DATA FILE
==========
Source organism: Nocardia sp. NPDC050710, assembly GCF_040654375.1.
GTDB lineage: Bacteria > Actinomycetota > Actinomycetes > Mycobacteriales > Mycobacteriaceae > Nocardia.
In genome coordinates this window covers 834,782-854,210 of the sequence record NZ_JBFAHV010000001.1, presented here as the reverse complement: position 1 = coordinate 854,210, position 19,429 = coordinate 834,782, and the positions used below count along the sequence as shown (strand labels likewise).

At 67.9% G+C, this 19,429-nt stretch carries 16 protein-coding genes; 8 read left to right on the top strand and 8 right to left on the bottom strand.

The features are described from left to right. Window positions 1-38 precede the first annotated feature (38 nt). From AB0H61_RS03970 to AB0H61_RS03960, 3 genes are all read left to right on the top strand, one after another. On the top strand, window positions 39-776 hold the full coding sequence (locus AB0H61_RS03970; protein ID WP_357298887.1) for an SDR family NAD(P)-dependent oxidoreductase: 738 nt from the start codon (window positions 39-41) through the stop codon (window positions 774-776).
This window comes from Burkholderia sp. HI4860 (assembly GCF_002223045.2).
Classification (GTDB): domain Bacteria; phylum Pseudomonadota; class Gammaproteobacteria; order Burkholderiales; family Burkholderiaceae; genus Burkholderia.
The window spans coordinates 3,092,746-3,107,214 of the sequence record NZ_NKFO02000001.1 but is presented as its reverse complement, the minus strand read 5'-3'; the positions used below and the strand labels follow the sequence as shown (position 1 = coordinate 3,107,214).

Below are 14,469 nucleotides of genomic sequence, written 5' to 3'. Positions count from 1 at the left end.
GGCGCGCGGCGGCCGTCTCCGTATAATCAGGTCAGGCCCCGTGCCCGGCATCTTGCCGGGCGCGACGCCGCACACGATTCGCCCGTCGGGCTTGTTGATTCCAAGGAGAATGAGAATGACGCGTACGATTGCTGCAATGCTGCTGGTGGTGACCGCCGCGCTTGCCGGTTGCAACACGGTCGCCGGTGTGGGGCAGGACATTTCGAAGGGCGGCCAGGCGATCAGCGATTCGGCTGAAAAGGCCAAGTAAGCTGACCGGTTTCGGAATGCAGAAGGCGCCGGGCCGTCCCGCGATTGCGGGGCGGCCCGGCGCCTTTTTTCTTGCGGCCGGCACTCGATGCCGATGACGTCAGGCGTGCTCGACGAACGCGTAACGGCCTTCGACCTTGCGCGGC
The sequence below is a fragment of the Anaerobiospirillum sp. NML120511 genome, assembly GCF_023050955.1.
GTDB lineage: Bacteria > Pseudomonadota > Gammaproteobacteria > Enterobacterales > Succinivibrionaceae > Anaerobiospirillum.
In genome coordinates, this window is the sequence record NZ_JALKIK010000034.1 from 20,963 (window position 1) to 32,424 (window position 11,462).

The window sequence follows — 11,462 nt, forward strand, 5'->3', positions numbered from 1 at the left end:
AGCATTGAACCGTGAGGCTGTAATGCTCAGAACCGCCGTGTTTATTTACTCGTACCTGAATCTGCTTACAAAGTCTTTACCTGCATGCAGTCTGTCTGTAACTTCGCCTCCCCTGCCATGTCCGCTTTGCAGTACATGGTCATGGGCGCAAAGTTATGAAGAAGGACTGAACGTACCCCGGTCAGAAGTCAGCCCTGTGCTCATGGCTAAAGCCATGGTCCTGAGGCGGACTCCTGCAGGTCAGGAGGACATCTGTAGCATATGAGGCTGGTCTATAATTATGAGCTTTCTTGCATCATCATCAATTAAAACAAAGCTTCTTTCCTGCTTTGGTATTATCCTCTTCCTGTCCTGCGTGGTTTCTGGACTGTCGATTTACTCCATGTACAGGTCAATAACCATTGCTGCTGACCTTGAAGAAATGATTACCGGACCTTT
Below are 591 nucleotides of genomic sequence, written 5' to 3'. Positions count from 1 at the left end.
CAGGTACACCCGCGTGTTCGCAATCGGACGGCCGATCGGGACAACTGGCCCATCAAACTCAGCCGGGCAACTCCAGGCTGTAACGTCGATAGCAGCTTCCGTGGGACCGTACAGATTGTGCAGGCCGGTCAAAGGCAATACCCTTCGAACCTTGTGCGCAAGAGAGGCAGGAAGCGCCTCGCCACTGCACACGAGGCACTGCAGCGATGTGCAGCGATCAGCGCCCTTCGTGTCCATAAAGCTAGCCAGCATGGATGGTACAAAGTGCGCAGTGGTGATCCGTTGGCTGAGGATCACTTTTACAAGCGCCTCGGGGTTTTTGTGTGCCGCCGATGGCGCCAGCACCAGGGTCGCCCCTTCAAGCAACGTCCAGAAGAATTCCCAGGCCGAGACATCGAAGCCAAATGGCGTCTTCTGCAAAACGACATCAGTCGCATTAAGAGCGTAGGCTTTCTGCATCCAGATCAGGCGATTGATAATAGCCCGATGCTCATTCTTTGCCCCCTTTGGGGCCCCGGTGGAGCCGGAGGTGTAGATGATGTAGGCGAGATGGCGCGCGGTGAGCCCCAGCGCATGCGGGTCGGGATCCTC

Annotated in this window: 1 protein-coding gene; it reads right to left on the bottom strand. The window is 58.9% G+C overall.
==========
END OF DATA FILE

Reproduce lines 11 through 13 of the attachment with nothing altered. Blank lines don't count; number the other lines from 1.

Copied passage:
The sequence below is a fragment of the Anaerobiospirillum sp. NML120511 genome, assembly GCF_023050955.1.
GTDB lineage: Bacteria > Pseudomonadota > Gammaproteobacteria > Enterobacterales > Succinivibrionaceae > Anaerobiospirillum.
In genome coordinates, this window is the sequence record NZ_JALKIK010000034.1 from 20,963 (window position 1) to 32,424 (window position 11,462).